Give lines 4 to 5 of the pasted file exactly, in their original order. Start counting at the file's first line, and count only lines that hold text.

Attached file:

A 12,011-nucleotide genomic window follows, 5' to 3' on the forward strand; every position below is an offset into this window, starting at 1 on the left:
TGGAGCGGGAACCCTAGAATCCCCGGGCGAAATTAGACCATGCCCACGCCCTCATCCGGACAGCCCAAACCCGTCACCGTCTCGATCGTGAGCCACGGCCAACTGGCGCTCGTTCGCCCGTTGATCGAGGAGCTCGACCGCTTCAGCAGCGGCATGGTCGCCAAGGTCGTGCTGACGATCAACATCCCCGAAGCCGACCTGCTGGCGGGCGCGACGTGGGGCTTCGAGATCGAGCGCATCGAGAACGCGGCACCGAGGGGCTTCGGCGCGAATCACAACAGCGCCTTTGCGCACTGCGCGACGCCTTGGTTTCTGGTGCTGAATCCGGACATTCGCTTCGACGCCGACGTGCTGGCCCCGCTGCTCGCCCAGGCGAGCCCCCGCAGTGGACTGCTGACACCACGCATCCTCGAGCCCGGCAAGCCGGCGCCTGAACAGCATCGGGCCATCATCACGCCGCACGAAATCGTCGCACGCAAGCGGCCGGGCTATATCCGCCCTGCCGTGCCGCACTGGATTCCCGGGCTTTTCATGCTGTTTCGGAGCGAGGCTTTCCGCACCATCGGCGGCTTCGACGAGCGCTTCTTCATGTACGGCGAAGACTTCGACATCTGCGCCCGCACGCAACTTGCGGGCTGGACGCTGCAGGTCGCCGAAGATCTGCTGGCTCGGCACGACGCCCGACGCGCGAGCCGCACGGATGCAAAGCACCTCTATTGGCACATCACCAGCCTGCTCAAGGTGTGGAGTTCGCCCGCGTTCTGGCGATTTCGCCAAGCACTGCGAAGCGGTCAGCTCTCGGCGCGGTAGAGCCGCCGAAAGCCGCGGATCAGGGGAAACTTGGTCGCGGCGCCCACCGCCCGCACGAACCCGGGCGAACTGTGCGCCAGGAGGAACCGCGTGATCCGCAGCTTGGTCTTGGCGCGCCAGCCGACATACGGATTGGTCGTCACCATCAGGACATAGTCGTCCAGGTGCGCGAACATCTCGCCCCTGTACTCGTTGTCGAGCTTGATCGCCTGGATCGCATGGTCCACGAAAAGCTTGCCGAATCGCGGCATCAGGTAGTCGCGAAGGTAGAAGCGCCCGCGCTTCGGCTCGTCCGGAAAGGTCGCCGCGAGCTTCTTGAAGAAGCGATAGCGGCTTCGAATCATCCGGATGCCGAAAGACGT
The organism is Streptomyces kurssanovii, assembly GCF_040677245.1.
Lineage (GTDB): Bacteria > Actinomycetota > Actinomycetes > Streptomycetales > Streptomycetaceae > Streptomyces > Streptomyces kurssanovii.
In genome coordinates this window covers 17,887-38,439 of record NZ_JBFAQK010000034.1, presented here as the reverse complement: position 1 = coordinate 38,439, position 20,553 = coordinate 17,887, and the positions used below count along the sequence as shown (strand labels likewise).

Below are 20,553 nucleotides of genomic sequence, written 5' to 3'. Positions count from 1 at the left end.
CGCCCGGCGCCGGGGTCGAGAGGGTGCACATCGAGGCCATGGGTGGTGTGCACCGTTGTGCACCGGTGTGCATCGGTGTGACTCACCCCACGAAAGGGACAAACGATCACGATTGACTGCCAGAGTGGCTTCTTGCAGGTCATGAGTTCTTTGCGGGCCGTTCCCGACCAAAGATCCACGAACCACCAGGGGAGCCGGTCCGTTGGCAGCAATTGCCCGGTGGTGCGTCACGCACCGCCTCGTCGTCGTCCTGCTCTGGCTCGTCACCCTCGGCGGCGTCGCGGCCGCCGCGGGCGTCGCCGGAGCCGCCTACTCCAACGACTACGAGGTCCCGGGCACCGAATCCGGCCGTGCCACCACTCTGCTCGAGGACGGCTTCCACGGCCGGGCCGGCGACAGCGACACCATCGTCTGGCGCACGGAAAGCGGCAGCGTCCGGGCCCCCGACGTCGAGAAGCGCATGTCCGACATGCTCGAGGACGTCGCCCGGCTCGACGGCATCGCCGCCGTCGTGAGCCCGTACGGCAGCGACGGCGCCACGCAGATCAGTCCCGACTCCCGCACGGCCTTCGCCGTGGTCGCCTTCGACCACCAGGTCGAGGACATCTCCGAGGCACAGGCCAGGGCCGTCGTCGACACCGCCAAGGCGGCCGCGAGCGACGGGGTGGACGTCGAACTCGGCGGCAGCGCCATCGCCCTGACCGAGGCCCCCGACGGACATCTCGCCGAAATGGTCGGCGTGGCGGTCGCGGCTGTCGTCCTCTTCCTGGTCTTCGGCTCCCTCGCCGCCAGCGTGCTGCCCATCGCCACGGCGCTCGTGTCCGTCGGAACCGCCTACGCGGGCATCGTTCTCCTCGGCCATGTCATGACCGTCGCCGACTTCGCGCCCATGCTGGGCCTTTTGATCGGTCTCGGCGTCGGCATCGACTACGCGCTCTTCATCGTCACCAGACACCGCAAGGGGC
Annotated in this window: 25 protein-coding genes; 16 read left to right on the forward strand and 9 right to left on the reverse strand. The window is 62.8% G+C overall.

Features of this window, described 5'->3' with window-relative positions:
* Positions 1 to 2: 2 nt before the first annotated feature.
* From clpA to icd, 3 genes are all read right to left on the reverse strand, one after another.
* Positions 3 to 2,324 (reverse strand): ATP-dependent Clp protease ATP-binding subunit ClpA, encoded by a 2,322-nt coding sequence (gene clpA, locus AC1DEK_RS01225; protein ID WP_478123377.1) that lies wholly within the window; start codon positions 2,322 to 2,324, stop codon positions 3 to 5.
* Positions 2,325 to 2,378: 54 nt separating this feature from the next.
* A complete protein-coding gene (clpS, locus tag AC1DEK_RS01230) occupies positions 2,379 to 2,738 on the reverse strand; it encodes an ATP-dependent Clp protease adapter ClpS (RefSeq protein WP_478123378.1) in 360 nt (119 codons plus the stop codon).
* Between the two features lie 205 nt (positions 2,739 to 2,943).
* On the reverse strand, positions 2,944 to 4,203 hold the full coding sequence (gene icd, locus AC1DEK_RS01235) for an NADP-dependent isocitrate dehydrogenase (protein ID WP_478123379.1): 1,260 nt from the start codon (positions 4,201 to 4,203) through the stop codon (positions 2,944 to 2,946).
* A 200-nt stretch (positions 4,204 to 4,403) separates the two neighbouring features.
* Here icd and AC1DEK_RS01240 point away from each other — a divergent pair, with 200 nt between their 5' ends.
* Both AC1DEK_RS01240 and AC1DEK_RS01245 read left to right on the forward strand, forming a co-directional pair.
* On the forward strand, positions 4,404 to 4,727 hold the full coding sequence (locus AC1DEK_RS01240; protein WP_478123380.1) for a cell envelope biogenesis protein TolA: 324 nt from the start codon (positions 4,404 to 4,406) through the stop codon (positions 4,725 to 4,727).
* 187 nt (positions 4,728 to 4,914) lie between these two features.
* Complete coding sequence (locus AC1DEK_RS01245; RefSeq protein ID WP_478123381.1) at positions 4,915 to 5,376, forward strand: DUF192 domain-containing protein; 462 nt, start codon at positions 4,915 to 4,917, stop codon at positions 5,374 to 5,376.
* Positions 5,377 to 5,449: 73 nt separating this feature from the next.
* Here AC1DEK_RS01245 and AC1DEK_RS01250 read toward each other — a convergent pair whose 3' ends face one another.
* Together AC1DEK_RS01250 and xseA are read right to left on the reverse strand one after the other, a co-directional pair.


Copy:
Lineage (GTDB): Bacteria > Actinomycetota > Actinomycetes > Streptomycetales > Streptomycetaceae > Streptomyces > Streptomyces kurssanovii.
In genome coordinates this window covers 17,887-38,439 of record NZ_JBFAQK010000034.1, presented here as the reverse complement: position 1 = coordinate 38,439, position 20,553 = coordinate 17,887, and the positions used below count along the sequence as shown (strand labels likewise).